What impressed me was their very good use of PHP Live. I've talked to a sales person there, Drew Adams, who was a very competent guy at his job. It's obvious that sales team is very important, but I'm very impressed with the quality of sales department in the US.

ServerMatrix, whose PHP Live didn't work for me when I tried, was very fast in the mail pre-sales support. Superb Servers also uses PHP Live - through what I was told that they asked 10% over payments using PayPal. That was bad.

Now what was new to me, was that PHP Live allows the sales guys to ACTIVELY talk to the visitor. That was a nice experience with HiVelocity. After you called them for the first sales support, the next time you enter their site, if they want so, they will THEMSELVES start a new conversation (like "Hey, any other doubts?"). That can bother some people, but I wasn't bothered. That is technologically simple, but commercially amazing!

Let's get back to the subject. Superb Servers, another service I've found, is ok. One thing that I didn't like, and you will probably agree, is that their site is VERY ugly hehe. After 5 minutes there, I thought, "argh, let me out!!".

Finally, some other competitive guys are They have a nice looking site, and good prices. One very important note is that you should really pay attention is that in their entry level service, the cheapest one, remote reboots are not included. I don't know what would happen in case I need a reboot (getting locked outside when setting up the firewall or changing the SSH daemon). That is very strange. You have to pay for extra reboots.

The coolest thing about is that they have ALIEN MODELS posing for their site pictures.

Image Hosted by

Isn't the girl from the right's very BIG? They should hire a new Photoshop guy...

Sunday, September 5, 2004

Another Antispam Solution, or anti-spam solution

The amount of spam targeted to our servers is huge.

Sometimes, as much as 80% of e-mail that would be delivered to the servers is either spam or virus.

Dealing with that is part of my job, as the mail system admin. It's interesting, because it's challenging and results are fast and noticeable, if you apply the right techniques.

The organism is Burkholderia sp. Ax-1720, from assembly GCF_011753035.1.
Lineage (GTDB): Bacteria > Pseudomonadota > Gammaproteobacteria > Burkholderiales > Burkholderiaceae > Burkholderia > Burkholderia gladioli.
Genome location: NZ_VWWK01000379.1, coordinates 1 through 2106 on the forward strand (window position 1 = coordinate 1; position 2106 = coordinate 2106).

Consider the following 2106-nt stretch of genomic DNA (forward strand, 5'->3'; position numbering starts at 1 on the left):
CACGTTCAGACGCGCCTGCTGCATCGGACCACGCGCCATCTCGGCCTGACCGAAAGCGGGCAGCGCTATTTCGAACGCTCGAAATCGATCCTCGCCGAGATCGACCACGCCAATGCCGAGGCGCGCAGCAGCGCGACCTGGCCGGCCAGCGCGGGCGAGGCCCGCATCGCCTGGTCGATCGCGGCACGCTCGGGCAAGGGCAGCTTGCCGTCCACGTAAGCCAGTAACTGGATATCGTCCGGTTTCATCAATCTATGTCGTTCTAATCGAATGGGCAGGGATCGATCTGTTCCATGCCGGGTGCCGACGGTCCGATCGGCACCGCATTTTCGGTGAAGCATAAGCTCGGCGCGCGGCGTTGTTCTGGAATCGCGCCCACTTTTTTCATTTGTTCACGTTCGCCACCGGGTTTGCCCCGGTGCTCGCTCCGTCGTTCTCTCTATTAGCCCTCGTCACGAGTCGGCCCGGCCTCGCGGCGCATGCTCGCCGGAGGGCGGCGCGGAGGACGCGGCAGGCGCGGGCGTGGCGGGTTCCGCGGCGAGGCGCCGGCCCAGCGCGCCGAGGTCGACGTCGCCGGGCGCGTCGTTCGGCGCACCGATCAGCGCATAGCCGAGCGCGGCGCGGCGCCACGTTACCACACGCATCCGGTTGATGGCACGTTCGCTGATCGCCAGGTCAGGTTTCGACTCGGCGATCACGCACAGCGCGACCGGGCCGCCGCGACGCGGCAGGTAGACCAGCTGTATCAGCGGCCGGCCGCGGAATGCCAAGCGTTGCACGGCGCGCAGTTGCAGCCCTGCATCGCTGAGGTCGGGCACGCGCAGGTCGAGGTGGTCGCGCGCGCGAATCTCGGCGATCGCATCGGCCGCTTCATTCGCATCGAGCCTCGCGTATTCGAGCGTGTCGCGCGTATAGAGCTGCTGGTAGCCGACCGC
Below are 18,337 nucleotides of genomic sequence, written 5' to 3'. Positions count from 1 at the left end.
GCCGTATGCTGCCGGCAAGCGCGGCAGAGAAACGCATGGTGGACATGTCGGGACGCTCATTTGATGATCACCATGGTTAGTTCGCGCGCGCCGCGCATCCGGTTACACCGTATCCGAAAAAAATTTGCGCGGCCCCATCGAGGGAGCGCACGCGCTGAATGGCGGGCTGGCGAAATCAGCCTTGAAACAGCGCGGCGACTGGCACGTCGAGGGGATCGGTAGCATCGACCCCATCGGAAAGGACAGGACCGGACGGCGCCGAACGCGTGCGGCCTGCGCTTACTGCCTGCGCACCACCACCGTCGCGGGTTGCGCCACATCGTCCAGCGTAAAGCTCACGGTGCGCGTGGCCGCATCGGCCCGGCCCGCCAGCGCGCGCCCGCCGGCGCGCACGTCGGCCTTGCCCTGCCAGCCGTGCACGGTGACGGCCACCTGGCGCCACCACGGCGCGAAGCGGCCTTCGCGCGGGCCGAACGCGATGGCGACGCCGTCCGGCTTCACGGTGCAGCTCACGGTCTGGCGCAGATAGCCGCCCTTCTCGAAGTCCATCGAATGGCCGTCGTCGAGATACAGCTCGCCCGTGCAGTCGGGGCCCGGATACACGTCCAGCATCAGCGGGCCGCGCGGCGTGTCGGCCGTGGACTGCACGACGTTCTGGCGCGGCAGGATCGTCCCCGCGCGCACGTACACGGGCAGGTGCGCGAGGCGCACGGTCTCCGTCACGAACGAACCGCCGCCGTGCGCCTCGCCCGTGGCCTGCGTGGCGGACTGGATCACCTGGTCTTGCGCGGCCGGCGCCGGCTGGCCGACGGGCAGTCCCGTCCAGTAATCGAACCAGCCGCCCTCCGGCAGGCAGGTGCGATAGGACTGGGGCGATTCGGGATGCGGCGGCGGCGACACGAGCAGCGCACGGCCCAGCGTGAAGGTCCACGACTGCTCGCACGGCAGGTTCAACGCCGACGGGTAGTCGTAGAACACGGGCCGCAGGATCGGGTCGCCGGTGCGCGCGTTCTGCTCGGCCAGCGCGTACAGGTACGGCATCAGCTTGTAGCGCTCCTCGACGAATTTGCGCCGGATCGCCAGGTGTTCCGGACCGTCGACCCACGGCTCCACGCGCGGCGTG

In our servers, we have some very old mail boxes that are in ALL spam lists. So we have a very worthy tool in our hands. We can use these accounts as tests for current tools and use them to train whatever other tool we'll be deploying.

In the last few days, I've been developing a new antispam solution that would be amazingly easy to manage and would give us dozens of possibilities on what to do with the information generated by the logs.

In a usual mail content scanning sollution, even if it's as powerful as DSPAM, you can't be sure wether you will have false positives, so you can't use that for black listing sources or whatever.

This technique I am now using, which I read is used in some RBL providers, requires people to maintain daily, but scales very well. The more you maintain, the bigger are the results. My bet is that what outstands in this particular case is that I've made it very quick to maintain. Just a few minutes every day, and it's alright.

Also, deploying it in other servers would be very easy, differently from DSPAM, which could be a pain for new sysadmins.

I won't discuss it further because there isn't anybody reading anyway. This is for historic record :-)

Saturday, September 4, 2004

Free Gmail Invitation

I have some spare Gmail invitations.
Follow this link. If you're lucky, you will get yourself a gmail account.